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26 September, 2019
Web Application Security – Top 5 Challenges
For security teams, the number of controls they can implement to secure a web application in production is limited while for the attackers, there is no limit on the number of attack vectors they can exploit. Slowly, businesses are acknowledging the fact that antivirus software and spam filtering are not sufficient to protect their technical infrastructure from cyber attackers. To maintain a reasonable level of security, a comprehensive set of tools are required to protect their technical infrastructure from data breaches, malware attacks, and service disruptions. These tools must cover the server, network, storage devices, email servers, etc. Using a comprehensive toolkit, a business should be able to conduct vulnerability scanning exercises regularly so that newly discovered vulnerabilities are detected, addressed, and mitigated at the earliest.
In order to assist the organizations in securing their web applications, our security experts have prepared a list of the five most common web application security challenges faced by them.
Using code injection techniques, the attackers can exploit vulnerabilities in a web application by inserting their malicious code. Code injection vulnerabilities are often found in the text input field for users. Common types of code injection vulnerabilities include SQL injection, OS command attacks, dynamic evaluation attacks, and shell injection. One of the most common vulnerabilities exploited by the attackers, code injection is listed first in OWASP Top 10 Application Security Risks. Standard measures to avoid code injection vulnerability include avoiding vulnerable code and filtering input. One of the most effective ways to filter application input is implementing a web application firewall (WAF).
There are numerous statistics highlighting the average cost of a data breach. Some of the common causes of data breaches include misconfiguration, lost hardware, malware infection, and compromised credentials. In order to avoid data breaches, a wide range of good security practices are required. For example, SSL encryption, access-level privileges, regular scanning activities, and organizing regular training sessions for employees to practice good security practices such as identifying phishing attacks, setting up strong passwords, enabling two-factor authentication, etc.
The outcomes of a data breach are multi-fold. Apart from economic and reputational losses, many countries now mandatorily require a victim organization to report the data breach to the relevant regulatory authority.
2017 is often dubbed as the year of ransomware – WannaCry, Petya, NotPetya, and whatnot. Malware includes ransomware, virus, trojan horses, worms, spyware, and adware. Email spam continues to be the primary vector of malware attacks, whether targeted or not. However, malware can be delivered from various sources such as free downloads, fake websites, phishing websites, USB storage devices, etc. Hence, having a robust email filtering system is an essential requirement. Just like data breaches, training sessions for employees is another necessity to prevent an organization’s technical infrastructure from getting infected.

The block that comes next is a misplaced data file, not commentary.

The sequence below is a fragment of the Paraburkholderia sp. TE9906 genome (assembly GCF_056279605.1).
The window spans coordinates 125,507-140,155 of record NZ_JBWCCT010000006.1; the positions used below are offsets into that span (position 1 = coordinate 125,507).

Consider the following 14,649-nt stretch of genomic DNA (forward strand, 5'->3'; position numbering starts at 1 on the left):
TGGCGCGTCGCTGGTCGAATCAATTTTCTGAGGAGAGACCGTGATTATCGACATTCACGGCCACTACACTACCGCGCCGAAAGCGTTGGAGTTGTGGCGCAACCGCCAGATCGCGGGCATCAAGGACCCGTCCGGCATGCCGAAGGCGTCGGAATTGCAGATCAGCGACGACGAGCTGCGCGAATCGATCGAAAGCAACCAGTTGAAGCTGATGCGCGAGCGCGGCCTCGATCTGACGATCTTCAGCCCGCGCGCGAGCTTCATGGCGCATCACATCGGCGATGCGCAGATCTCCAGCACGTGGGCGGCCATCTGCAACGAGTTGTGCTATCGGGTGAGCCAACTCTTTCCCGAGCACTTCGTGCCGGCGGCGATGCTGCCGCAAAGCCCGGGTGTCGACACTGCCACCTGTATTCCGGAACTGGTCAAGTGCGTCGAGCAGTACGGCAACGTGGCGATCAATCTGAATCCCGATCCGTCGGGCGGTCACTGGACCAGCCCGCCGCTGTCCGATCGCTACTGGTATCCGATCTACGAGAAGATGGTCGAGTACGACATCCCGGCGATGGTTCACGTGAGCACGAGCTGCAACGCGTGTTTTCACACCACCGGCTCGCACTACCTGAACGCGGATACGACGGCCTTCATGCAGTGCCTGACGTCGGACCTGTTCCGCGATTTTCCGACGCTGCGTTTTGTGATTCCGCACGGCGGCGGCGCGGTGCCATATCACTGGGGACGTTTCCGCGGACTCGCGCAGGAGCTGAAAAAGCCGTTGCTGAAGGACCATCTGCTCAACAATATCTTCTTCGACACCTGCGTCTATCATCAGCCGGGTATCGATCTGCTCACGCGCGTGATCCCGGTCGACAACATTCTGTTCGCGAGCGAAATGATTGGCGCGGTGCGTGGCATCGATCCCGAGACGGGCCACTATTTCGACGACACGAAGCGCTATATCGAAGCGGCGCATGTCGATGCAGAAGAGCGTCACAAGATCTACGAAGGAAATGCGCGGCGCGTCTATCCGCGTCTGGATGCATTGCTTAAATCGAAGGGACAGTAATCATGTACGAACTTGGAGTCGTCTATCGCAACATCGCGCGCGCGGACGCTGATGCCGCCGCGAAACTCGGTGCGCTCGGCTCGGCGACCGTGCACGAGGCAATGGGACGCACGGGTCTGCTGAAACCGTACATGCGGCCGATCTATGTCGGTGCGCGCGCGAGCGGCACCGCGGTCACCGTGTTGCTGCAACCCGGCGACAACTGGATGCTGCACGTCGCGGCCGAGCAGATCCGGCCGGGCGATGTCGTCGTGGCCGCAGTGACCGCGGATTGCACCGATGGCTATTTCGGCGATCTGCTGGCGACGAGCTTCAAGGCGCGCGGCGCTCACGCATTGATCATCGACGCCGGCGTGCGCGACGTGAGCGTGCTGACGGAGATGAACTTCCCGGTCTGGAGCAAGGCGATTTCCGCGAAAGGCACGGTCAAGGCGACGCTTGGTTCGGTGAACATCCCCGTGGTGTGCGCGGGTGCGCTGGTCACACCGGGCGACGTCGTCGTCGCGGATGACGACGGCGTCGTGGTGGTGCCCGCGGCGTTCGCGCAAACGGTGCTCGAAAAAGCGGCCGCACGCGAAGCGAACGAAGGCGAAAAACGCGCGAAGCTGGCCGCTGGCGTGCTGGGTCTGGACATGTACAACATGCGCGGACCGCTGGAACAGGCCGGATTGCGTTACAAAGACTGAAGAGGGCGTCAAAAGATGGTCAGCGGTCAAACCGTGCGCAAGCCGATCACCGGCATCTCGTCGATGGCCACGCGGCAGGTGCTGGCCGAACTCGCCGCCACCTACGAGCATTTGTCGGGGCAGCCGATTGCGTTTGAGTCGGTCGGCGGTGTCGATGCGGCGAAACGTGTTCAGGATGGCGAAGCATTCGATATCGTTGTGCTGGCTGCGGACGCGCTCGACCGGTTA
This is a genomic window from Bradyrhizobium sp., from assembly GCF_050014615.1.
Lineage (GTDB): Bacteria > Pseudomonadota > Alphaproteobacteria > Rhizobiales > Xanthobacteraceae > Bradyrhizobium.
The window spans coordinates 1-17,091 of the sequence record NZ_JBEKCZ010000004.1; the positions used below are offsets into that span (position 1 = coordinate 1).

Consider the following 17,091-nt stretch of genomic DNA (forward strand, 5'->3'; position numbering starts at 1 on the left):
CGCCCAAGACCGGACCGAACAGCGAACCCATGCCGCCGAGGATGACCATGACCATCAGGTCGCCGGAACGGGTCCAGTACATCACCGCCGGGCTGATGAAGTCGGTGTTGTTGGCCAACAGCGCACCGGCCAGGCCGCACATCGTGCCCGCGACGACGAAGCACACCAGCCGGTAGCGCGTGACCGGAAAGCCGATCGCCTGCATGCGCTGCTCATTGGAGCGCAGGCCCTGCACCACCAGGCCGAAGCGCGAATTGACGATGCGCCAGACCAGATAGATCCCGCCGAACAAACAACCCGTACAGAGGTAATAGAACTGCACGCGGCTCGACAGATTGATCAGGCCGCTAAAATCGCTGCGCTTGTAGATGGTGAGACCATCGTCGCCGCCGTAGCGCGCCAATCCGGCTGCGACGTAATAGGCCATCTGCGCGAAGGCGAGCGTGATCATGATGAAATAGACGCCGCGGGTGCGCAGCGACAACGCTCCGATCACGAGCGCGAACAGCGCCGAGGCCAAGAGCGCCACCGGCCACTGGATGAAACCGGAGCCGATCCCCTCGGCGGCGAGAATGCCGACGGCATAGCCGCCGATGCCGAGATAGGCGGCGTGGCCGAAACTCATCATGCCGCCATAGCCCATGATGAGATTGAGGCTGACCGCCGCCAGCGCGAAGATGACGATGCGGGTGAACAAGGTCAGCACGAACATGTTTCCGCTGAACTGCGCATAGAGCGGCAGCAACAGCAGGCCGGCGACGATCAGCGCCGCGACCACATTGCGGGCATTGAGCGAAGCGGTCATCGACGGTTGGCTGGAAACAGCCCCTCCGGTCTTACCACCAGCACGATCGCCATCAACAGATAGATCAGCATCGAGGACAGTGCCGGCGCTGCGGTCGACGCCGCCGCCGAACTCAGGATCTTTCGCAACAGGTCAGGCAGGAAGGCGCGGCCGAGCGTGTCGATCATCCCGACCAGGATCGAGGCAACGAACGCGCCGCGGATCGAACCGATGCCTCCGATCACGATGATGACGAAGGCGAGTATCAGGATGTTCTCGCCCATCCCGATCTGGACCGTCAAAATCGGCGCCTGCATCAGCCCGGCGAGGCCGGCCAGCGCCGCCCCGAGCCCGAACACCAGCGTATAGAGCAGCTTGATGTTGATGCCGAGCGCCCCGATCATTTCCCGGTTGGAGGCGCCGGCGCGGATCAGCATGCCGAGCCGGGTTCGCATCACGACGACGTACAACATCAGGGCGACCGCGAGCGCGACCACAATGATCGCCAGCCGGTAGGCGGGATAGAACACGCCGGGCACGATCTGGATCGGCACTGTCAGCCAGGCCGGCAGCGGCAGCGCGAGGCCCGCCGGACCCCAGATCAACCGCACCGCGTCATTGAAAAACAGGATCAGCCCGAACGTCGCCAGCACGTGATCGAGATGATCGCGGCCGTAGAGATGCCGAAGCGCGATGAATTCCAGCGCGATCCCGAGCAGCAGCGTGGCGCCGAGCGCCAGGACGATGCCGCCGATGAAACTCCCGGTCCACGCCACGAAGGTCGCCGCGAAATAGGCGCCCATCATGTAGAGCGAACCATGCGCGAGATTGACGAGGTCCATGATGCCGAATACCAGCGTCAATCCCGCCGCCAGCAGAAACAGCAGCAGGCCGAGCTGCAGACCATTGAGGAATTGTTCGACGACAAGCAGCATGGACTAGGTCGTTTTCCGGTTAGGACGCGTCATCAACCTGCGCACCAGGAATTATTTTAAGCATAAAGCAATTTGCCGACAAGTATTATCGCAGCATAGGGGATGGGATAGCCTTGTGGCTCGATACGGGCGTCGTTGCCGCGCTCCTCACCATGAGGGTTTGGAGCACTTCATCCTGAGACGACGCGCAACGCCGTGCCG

DDoS attacks, or Distributed Denial of Service attacks, involve a large number of computers being used by the attackers to send a plethora of requests to the target web application. With the size of DDoS attacks increasing every year, organizations can be affected even without being targeted. A modern-day business avails various services from different vendors. If the attackers target any one of the services offered by a vendor, all the clients of the said vendor are affected.
Many service providers have started offering DDoS protection services with real-time monitoring to mitigate such attacks as their infrastructure is capable of absorbing an enormous amount of incoming request, while they are being identified and filtered.
The threat of malicious insiders is an evergreen threat – let it be a cybersecurity industry or any other. While discussing the most common security challenges, malicious insiders cannot be left out. As a mandatory principle, an organization must follow the principle of least privilege, i.e., an employee shall have minimum access level privileges which are required to complete his KRAs. An access control policy is a good starting point. Along with policy implementation, an organization can monitor transactions and activity logs for broader insights.
If a malicious insiders attack is detected and identified, access level privileges of the concerned insider must be revoked immediately.Back To Other Posts